Theatre

Darkness and light

The Stratford Festival ranges from anguish to delight

John Bemrose June 19 2000
Theatre

Darkness and light

The Stratford Festival ranges from anguish to delight

John Bemrose June 19 2000

Darkness and light

Theatre

The Stratford Festival ranges from anguish to delight

The Straford Festival recently launched its 48th season with six new shows, ranging from the inspired tomfooleiy of The Three Musketeers to the tragic tensions of The Diary of Anne Frank. A brief critical summary:

In Shakespeare’s Hamlet (to Nov. 5), television star Paul Gross first presents the Prince of Denmark as a rather conventional young man of 20 or so. But his life changes forever when he is seized by his father’s ghost (an impressive Juan Chioran) and ordered to avenge his murder. Rarely has the motivation for Hamlet’s bizarre behaviour been made so shockingly clear: the prince is literally haunted by his father— injected with a psychosis that continually erupts throughout the play. There are really two Hamlets here: the placid exterior one and the seething, unknown Hamlet inside, a creature of fear, guilt and rage. Gross plays these two brilliantly against themselves, and in the process takes us inside Hamlet as few actors have been able to. His performance loses intensity towards the end, yet the chief failure of this Joseph Ziegler-directed production is in the major supporting roles: too often the

actors take refuge in the beauty of the language while evading the play’s emotional core.

Fiddler on the Roof is the festival’s musical this year, and it’s one of the most thrilling productions ever mounted at Stratford (to Nov. 4). Directed by Susan H. Schulman, this remount of Jerry Bock and Sheldon Harnick’s 1964 classic boasts a fauldess cast led by the luminous Brent Carver as Tevye, the dairyman. In a role originally made famous by the larger-than-life Zero Mostel, Carver utilizes his own crafty combination of startled innocence and humorous understatement to reach the pathos at the heart of this tale about a village in prerevolutionary Russia.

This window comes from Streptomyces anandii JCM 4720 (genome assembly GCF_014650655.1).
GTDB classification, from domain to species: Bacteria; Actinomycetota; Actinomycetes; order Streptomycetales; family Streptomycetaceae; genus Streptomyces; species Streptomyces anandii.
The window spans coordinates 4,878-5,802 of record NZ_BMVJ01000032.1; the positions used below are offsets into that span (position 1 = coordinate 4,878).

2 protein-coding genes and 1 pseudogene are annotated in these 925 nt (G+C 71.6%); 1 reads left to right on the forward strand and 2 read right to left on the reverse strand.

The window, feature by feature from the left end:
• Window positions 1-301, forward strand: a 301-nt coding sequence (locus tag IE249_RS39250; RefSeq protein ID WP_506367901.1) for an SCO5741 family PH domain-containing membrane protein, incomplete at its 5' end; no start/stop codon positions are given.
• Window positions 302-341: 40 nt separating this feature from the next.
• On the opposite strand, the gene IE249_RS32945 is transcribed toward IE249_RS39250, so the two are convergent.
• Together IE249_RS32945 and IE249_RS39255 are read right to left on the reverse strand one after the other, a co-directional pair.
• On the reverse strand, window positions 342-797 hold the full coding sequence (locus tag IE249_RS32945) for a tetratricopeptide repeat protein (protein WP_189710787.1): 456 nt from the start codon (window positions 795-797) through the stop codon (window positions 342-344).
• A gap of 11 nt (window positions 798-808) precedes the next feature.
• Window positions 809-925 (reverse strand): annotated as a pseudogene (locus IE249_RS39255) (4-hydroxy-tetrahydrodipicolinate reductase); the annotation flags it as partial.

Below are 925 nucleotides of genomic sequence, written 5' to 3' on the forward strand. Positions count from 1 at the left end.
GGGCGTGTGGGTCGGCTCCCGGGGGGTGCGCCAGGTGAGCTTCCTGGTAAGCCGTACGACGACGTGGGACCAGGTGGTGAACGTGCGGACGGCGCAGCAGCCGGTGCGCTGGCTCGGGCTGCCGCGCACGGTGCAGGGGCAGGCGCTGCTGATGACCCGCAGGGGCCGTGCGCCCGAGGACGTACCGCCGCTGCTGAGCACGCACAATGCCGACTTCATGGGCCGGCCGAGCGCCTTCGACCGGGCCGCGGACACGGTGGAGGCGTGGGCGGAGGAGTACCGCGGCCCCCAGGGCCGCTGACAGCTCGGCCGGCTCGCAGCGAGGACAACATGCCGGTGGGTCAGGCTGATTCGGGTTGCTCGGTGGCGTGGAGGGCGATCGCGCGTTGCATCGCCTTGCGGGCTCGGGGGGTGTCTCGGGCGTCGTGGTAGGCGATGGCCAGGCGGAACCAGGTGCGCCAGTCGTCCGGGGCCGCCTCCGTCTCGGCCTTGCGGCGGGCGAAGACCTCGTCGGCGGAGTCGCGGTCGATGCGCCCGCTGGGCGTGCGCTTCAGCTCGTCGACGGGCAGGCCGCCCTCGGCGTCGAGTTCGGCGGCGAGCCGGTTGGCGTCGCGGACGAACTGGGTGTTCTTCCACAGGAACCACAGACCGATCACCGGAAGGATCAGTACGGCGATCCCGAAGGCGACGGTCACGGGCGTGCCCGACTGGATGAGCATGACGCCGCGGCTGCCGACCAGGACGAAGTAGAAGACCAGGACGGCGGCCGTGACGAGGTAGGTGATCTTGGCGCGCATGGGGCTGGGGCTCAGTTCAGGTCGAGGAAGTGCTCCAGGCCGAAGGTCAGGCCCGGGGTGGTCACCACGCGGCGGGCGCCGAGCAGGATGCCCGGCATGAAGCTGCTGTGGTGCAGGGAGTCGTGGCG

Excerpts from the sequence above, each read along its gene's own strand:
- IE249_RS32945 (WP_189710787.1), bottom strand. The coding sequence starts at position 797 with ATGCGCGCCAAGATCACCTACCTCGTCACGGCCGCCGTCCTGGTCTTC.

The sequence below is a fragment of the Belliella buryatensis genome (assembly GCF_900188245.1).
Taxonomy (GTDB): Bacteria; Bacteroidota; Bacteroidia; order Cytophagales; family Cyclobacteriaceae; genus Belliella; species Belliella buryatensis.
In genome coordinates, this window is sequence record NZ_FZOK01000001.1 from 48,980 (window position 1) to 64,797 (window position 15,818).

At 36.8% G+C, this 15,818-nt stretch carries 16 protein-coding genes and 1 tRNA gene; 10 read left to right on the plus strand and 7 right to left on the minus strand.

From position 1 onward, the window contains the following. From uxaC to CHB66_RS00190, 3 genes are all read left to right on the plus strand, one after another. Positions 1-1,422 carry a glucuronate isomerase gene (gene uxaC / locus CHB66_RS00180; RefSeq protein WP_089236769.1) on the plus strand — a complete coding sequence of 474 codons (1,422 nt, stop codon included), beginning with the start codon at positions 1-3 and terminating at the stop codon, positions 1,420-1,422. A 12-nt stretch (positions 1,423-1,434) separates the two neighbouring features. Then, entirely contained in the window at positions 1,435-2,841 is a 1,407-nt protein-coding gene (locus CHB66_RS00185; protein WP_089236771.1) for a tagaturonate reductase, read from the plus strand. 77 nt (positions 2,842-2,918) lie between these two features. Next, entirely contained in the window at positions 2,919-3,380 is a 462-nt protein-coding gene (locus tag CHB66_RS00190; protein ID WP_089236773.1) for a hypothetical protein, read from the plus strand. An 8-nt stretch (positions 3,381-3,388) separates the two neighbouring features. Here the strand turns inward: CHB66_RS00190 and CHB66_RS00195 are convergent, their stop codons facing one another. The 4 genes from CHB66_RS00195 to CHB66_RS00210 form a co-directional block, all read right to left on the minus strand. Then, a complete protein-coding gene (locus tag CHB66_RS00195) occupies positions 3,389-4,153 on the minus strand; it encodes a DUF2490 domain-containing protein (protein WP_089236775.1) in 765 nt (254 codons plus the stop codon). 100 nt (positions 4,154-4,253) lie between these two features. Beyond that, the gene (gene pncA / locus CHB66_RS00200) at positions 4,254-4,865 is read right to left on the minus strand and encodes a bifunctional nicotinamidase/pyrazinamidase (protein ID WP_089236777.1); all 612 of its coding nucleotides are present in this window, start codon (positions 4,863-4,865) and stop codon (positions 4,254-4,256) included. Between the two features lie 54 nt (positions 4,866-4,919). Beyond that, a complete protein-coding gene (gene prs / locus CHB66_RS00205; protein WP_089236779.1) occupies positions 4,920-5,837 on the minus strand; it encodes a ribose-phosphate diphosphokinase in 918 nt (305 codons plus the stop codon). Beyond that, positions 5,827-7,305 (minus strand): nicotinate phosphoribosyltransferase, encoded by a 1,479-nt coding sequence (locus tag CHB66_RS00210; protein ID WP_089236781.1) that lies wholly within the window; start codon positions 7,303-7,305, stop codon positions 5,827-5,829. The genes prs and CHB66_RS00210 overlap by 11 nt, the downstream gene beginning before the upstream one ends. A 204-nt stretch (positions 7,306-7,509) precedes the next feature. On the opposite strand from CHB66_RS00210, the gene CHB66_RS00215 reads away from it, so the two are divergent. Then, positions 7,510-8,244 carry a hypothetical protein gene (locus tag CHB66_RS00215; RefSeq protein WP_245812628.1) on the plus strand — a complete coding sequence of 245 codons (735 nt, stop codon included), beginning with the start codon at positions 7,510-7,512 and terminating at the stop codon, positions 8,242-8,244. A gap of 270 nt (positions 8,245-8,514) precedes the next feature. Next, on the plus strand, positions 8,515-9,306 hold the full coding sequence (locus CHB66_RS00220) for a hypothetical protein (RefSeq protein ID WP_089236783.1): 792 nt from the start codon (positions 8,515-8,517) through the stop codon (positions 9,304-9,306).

The Three Musketeers is a mere cream puffin comparison—but an exquisitely concocted one (to Nov. 4). Directed by Richard Monette, this 1968 Peter Raby adaptation of Alexandre Dumas’s novel features lots of sparkling swordplay, witty banter and the kind of in-yourface comic gusto Stratford is noted for. The ebullient cast is led by Kate

Trotter’s deliciously villainous Milady de Winter, a woman for whom sex is just a foil of another kind.

The Importance of Being Earnest, Oscar Wilde’s 1895 comedy (to Nov. 4), is being performed with its normally omitted third act restored— which makes for a longer if not noticeably better play. But director Monette has extracted performances of great comic precision and verve from his cast, and particularly from the four young lovers (Donald Carrier, Graham Abbey, Michelle Giroux, Claire Jullien) for whom the obstacles to love are as fascinating as love itself.

The Diary of Anne Frank by Frances Goodrich and Albert Hackett (to Nov. 5) is not a particularly strong play, considered on its own merits, but it brings the reality of the Holocaust continually to mind, and so achieves, in this solid, Al Waxman-directed version, a considerable moral and emotional weight. Led by 17-year-old Maggie Blake as Anne, this tale of how several Dutch Jews hid from their Nazi persecutors is sustained by a fine ensemble effort.

As You Like It, one of William Shakespeare’s loveliest comedies (to Nov. 4), focuses on no less than four pairs of quarrelling lovers who wander haplessly around the Forest of Arden. In the end, all are reconciled, but not before director Jeannette Lambermont and designer Douglas Paraschuk have had some fun with their weirdly brutalist set, where hanging ropes stand in for trees. The theoretical concept behind this show may be hard to grasp, yet it features some of the finest acting at Stratford just now, including Juan Chioran’s slyly dyspeptic Jaques. His delivery of the famous “Seven Ages of Man” speech is electrifying.

John Bemrose